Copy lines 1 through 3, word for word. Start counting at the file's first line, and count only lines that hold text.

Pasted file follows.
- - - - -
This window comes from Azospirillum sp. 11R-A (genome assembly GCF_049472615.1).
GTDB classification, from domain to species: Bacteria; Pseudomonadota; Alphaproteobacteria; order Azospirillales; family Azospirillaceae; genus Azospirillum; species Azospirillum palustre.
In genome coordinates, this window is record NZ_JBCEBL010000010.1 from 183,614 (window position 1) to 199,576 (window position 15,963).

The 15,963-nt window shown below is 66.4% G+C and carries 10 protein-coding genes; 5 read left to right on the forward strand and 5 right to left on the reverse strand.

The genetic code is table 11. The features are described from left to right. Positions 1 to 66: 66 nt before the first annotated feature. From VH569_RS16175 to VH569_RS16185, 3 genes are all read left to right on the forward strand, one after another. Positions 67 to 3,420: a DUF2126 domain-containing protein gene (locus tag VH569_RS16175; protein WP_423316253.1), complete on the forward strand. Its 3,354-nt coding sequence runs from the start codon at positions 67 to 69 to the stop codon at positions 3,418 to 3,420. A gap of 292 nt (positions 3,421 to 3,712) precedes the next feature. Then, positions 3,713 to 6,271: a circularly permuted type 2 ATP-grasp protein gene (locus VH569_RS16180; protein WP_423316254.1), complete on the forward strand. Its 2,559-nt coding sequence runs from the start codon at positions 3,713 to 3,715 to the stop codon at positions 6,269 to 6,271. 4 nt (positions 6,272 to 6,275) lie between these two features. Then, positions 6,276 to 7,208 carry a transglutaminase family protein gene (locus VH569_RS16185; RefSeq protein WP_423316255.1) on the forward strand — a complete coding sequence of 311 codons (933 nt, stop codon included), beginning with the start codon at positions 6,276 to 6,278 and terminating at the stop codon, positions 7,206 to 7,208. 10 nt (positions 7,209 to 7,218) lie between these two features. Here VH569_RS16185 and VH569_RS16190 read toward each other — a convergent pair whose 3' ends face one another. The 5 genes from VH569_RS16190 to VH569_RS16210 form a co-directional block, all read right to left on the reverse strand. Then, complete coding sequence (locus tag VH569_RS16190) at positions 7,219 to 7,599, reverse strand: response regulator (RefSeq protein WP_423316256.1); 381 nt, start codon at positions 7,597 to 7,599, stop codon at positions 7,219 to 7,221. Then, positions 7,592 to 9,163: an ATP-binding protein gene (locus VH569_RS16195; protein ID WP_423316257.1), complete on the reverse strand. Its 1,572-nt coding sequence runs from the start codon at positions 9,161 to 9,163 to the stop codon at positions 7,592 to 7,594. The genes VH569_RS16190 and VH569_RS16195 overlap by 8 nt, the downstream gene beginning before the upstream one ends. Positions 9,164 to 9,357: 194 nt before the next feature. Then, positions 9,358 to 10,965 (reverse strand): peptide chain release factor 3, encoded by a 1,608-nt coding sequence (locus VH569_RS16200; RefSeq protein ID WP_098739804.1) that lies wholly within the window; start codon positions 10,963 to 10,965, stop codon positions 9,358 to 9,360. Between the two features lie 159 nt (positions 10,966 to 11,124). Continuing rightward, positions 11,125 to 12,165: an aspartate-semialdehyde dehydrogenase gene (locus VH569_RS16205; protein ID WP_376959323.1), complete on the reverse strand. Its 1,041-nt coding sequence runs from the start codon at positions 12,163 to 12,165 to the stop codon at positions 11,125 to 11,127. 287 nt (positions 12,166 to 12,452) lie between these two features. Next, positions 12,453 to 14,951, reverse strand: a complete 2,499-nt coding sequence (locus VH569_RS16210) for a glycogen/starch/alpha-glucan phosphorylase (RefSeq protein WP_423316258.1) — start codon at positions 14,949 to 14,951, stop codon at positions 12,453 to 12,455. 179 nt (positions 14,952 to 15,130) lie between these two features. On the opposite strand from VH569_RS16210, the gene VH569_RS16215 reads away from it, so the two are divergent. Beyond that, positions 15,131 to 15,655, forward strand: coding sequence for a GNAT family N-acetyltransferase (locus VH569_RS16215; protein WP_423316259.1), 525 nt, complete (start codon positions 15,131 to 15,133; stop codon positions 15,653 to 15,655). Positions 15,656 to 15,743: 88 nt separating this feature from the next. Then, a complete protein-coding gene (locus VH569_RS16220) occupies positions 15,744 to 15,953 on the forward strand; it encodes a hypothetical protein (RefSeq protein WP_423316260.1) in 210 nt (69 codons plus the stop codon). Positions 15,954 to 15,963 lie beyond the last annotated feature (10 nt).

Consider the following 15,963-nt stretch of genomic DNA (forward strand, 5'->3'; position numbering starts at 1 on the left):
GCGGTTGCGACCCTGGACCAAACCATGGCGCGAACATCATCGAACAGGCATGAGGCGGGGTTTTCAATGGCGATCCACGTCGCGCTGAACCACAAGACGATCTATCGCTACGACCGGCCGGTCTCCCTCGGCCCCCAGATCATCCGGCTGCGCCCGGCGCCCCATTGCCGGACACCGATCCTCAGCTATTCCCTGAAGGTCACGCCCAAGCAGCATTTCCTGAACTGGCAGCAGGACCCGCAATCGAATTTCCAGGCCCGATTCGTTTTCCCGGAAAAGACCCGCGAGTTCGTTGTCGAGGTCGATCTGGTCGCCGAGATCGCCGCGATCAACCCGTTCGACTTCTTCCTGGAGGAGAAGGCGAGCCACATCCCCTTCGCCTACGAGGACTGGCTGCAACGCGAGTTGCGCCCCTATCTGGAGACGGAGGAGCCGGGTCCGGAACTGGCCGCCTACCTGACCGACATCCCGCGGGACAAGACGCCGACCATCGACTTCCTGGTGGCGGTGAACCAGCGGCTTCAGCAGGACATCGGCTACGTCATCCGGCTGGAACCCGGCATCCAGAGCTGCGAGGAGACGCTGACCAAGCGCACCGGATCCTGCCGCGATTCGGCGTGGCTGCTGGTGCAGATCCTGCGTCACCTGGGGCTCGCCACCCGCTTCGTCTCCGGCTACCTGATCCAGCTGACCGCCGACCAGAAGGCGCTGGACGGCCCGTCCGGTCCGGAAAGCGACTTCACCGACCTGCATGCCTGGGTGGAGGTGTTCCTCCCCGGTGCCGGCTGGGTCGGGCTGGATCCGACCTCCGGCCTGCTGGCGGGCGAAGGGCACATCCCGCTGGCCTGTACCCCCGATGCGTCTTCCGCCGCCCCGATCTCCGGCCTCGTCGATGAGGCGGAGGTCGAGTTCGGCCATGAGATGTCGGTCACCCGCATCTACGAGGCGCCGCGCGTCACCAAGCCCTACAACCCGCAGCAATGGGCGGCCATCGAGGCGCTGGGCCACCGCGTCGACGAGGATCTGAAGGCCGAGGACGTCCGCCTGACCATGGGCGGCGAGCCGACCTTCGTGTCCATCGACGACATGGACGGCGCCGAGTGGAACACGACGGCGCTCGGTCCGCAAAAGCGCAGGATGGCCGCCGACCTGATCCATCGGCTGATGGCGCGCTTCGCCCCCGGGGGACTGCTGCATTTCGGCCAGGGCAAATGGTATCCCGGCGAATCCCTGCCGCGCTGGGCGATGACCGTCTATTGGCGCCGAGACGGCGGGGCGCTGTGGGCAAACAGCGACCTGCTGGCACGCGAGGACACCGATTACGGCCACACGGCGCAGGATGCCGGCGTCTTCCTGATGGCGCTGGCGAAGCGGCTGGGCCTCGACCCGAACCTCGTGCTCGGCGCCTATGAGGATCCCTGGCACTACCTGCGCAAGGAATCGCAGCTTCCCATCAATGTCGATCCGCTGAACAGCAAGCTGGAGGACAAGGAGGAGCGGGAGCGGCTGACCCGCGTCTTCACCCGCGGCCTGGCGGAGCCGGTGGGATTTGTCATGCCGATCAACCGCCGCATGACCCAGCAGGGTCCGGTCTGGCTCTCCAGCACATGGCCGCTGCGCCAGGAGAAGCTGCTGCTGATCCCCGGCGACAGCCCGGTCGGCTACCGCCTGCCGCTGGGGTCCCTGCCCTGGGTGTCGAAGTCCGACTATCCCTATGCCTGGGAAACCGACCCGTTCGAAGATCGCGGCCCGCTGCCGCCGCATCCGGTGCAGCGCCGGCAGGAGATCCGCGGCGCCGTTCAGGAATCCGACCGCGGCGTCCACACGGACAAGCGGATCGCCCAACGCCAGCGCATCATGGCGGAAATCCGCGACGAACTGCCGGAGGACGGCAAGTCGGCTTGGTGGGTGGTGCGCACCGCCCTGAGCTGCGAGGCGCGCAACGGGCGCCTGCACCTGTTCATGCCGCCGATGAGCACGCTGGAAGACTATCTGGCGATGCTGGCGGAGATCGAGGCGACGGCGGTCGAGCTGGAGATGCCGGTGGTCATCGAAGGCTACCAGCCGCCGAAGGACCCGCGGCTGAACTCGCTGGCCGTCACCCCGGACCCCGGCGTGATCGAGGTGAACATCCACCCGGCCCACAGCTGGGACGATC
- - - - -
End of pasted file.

This window comes from Azospirillum sp. 11R-A (genome assembly GCF_049472615.1).
GTDB classification, from domain to species: Bacteria; Pseudomonadota; Alphaproteobacteria; order Azospirillales; family Azospirillaceae; genus Azospirillum; species Azospirillum palustre.
In genome coordinates, this window is record NZ_JBCEBL010000010.1 from 183,614 (window position 1) to 199,576 (window position 15,963).